15 Eye-Watering Numbers from the East Coast Smoke Crisis
Let’s put this into context.
Here are some astonishing numbers that put the haze that blanketed the eastern United States into context:
128,000,000: The rough number of Americans who had an air quality alert on Wednesday night.
465: New York City’s record-setting AQI on Wednesday, June 7, by The New York Times’ measure.
377: The average AQI in New York on Wednesday.
39: New York’s average AQI on June 7 of last year.
320: The average AQI of New Delhi, India, in November 2022 — one of the city’s best Novembers in years.
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314: D.C.’s AQI on Thursday morning.
438: The AQI in Syracuse at 1 p.m. Wednesday.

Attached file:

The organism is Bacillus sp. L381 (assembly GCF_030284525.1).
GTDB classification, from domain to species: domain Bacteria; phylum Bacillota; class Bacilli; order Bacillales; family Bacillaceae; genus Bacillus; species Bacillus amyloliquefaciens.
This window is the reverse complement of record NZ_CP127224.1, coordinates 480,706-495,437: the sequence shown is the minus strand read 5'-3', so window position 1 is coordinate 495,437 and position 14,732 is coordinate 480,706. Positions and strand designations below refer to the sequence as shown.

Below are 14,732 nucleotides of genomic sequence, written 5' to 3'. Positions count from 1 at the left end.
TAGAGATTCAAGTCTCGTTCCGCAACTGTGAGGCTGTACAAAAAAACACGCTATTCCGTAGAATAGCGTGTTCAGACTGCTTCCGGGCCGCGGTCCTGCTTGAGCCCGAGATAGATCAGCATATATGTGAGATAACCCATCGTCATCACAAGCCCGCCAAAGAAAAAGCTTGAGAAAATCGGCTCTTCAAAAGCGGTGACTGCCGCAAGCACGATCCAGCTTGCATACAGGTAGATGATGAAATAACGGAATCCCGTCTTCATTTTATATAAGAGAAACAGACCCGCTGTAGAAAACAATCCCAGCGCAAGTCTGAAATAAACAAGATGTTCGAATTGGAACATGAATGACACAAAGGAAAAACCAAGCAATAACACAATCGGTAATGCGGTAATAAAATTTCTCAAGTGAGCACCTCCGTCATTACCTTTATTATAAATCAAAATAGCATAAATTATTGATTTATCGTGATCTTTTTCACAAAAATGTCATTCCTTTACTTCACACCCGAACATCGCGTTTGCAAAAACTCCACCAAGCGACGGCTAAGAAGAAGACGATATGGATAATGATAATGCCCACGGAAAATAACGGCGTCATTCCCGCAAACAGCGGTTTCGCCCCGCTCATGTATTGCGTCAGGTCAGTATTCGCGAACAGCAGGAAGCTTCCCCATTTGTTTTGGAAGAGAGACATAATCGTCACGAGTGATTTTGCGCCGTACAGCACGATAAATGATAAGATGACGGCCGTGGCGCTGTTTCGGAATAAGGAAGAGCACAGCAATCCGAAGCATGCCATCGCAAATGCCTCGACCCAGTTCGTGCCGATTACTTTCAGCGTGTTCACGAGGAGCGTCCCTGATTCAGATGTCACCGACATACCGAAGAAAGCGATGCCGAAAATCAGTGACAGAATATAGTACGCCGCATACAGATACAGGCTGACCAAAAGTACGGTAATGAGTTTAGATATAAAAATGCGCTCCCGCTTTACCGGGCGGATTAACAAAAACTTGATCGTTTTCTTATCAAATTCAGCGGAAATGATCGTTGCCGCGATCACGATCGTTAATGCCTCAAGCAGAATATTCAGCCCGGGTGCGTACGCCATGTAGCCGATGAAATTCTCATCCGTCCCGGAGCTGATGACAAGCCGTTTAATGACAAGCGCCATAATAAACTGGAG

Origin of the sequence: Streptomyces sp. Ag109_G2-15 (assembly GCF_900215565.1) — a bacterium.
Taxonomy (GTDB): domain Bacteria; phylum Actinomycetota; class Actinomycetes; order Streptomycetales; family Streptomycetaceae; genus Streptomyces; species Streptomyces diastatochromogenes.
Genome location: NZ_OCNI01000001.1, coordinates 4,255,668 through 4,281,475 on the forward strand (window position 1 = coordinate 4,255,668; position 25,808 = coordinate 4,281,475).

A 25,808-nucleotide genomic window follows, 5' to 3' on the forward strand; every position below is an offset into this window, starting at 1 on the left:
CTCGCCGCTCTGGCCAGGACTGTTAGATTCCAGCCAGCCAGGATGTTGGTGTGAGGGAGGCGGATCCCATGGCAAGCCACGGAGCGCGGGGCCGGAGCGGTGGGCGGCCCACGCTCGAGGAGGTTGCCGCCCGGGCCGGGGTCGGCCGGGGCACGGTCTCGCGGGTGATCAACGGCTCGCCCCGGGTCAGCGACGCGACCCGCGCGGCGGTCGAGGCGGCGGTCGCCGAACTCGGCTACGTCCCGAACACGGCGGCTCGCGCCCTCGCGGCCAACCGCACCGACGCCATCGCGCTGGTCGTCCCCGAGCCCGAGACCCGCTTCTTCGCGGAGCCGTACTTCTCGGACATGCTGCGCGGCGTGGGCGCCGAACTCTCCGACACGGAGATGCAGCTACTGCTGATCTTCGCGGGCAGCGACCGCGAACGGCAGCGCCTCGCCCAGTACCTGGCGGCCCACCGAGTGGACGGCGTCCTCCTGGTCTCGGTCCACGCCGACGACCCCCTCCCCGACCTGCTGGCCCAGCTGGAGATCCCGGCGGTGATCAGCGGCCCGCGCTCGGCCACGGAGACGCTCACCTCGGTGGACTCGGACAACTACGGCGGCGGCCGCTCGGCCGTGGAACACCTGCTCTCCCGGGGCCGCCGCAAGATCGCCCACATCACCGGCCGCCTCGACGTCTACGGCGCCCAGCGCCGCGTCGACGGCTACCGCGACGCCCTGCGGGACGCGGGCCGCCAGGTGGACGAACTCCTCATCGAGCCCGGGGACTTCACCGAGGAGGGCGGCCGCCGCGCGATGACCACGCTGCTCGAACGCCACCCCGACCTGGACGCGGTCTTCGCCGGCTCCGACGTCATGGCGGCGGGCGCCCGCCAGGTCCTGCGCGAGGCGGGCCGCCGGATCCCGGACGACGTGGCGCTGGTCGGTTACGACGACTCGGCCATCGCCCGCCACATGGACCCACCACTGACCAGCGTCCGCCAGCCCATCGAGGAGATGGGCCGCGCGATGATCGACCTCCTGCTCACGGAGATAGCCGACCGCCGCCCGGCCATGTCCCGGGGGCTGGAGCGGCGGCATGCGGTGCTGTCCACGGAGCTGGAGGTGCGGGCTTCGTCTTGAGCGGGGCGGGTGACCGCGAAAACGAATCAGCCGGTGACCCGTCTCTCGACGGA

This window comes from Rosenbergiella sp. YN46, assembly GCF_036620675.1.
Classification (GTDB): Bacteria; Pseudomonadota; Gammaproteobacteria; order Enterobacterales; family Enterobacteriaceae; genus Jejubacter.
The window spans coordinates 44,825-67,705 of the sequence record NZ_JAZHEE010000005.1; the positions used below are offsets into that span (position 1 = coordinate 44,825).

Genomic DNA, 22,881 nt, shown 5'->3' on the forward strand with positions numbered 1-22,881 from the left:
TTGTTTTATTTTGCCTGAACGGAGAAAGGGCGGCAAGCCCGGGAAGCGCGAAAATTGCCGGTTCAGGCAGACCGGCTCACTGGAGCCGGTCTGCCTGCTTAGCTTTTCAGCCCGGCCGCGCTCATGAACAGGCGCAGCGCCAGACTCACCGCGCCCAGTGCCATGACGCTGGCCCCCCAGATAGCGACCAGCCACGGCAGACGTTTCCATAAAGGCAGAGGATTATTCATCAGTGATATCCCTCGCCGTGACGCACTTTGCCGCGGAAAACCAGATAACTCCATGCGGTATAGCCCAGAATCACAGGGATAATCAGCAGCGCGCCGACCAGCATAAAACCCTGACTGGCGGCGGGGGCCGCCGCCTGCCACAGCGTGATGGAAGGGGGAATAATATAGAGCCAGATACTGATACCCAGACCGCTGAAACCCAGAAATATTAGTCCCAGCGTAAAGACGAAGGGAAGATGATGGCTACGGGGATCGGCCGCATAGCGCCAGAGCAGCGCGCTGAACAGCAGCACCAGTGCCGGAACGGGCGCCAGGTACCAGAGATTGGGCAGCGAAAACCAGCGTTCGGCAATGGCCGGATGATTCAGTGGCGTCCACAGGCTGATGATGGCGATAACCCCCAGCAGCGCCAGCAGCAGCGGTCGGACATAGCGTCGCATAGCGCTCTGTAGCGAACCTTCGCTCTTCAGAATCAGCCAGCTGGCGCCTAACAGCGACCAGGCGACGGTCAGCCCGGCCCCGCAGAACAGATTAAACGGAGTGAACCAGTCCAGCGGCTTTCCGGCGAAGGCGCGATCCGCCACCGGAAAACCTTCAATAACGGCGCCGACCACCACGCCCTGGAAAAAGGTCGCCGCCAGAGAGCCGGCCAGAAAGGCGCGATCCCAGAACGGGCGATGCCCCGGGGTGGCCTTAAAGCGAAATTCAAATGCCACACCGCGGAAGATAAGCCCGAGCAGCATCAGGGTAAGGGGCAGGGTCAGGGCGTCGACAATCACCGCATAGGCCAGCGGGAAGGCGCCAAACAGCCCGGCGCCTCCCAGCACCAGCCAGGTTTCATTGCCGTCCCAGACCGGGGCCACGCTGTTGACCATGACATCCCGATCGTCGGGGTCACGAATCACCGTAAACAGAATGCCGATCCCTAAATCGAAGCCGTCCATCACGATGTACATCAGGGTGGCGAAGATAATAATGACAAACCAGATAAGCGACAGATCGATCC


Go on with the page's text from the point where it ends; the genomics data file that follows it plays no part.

447: Philadelphia’s AQI on Wednesday night.
1,920: The number of public schools between D.C., Philadelphia, and New York City that canceled all outdoor activities on Wednesday and Thursday.
4: The number of professional sports games that have been canceled due to air pollution.
6 (or 7): How many cigarettes that spending 24 hours outside in New York City mid-week is equivalent to, depending on the source.
27.5: The micrograms of pollutant per one cubic meter of air across the United States on Wednesday, making it the worst wildfire pollution day in American history.
9,353,780: The number of Canadian acres that have burned this year due to wildfires.
1,715: The total number of delays from Wednesday through 3 p.m. Thursday at LaGuardia, Newark, and Philadelphia airports (according to FlightAware).
17% to 26%: The portion of the Black-white earnings gap attributable to disparities in air pollution exposure.
Editor’s note: This article was updated after New York City revised its AQI record.
Read more about the wildfire smoke: